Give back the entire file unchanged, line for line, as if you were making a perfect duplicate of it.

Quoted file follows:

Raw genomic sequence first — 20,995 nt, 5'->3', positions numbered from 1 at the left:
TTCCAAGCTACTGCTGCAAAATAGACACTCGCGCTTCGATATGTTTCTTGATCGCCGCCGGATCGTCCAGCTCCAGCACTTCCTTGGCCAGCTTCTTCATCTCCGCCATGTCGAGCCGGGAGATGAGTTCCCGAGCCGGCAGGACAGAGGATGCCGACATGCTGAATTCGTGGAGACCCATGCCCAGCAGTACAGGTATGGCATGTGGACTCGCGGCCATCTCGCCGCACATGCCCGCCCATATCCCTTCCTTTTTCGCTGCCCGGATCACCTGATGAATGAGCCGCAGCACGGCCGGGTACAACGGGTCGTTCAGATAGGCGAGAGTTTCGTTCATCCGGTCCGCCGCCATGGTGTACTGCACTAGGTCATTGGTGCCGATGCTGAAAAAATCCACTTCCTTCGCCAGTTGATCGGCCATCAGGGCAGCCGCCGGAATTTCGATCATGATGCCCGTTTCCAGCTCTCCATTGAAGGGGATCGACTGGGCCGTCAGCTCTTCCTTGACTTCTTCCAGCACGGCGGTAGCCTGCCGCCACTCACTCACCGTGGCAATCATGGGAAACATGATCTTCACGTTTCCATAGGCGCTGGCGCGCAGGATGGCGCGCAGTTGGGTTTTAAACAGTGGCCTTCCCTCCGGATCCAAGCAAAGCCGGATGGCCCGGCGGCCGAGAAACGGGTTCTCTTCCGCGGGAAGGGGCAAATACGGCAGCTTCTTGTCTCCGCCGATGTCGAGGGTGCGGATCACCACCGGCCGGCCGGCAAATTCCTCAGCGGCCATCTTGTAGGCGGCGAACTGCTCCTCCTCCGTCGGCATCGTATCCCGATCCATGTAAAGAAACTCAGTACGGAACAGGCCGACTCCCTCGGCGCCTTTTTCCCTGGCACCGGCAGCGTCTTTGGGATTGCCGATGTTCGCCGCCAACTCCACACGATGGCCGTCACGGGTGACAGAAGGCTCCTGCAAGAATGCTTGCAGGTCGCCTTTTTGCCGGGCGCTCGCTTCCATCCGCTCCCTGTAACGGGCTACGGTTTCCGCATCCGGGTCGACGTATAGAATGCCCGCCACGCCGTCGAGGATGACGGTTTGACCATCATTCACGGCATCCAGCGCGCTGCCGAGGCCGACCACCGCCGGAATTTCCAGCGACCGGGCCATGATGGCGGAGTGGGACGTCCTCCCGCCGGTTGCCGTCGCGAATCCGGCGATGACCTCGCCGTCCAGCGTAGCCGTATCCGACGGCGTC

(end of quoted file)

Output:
Raw genomic sequence first — 20,995 nt, 5'->3', positions numbered from 1 at the left:
TTCCAAGCTACTGCTGCAAAATAGACACTCGCGCTTCGATATGTTTCTTGATCGCCGCCGGATCGTCCAGCTCCAGCACTTCCTTGGCCAGCTTCTTCATCTCCGCCATGTCGAGCCGGGAGATGAGTTCCCGAGCCGGCAGGACAGAGGATGCCGACATGCTGAATTCGTGGAGACCCATGCCCAGCAGTACAGGTATGGCATGTGGACTCGCGGCCATCTCGCCGCACATGCCCGCCCATATCCCTTCCTTTTTCGCTGCCCGGATCACCTGATGAATGAGCCGCAGCACGGCCGGGTACAACGGGTCGTTCAGATAGGCGAGAGTTTCGTTCATCCGGTCCGCCGCCATGGTGTACTGCACTAGGTCATTGGTGCCGATGCTGAAAAAATCCACTTCCTTCGCCAGTTGATCGGCCATCAGGGCAGCCGCCGGAATTTCGATCATGATGCCCGTTTCCAGCTCTCCATTGAAGGGGATCGACTGGGCCGTCAGCTCTTCCTTGACTTCTTCCAGCACGGCGGTAGCCTGCCGCCACTCACTCACCGTGGCAATCATGGGAAACATGATCTTCACGTTTCCATAGGCGCTGGCGCGCAGGATGGCGCGCAGTTGGGTTTTAAACAGTGGCCTTCCCTCCGGATCCAAGCAAAGCCGGATGGCCCGGCGGCCGAGAAACGGGTTCTCTTCCGCGGGAAGGGGCAAATACGGCAGCTTCTTGTCTCCGCCGATGTCGAGGGTGCGGATCACCACCGGCCGGCCGGCAAATTCCTCAGCGGCCATCTTGTAGGCGGCGAACTGCTCCTCCTCCGTCGGCATCGTATCCCGATCCATGTAAAGAAACTCAGTACGGAACAGGCCGACTCCCTCGGCGCCTTTTTCCCTGGCACCGGCAGCGTCTTTGGGATTGCCGATGTTCGCCGCCAACTCCACACGATGGCCGTCACGGGTGACAGAAGGCTCCTGCAAGAATGCTTGCAGGTCGCCTTTTTGCCGGGCGCTCGCTTCCATCCGCTCCCTGTAACGGGCTACGGTTTCCGCATCCGGGTCGACGTATAGAATGCCCGCCACGCCGTCGAGGATGACGGTTTGACCATCATTCACGGCATCCAGCGCGCTGCCGAGGCCGACCACCGCCGGAATTTCCAGCGACCGGGCCATGATGGCGGAGTGGGACGTCCTCCCGCCGGTTGCCGTCGCGAATCCGGCGATGACCTCGCCGTCCAGCGTAGCCGTATCCGACGGCGTC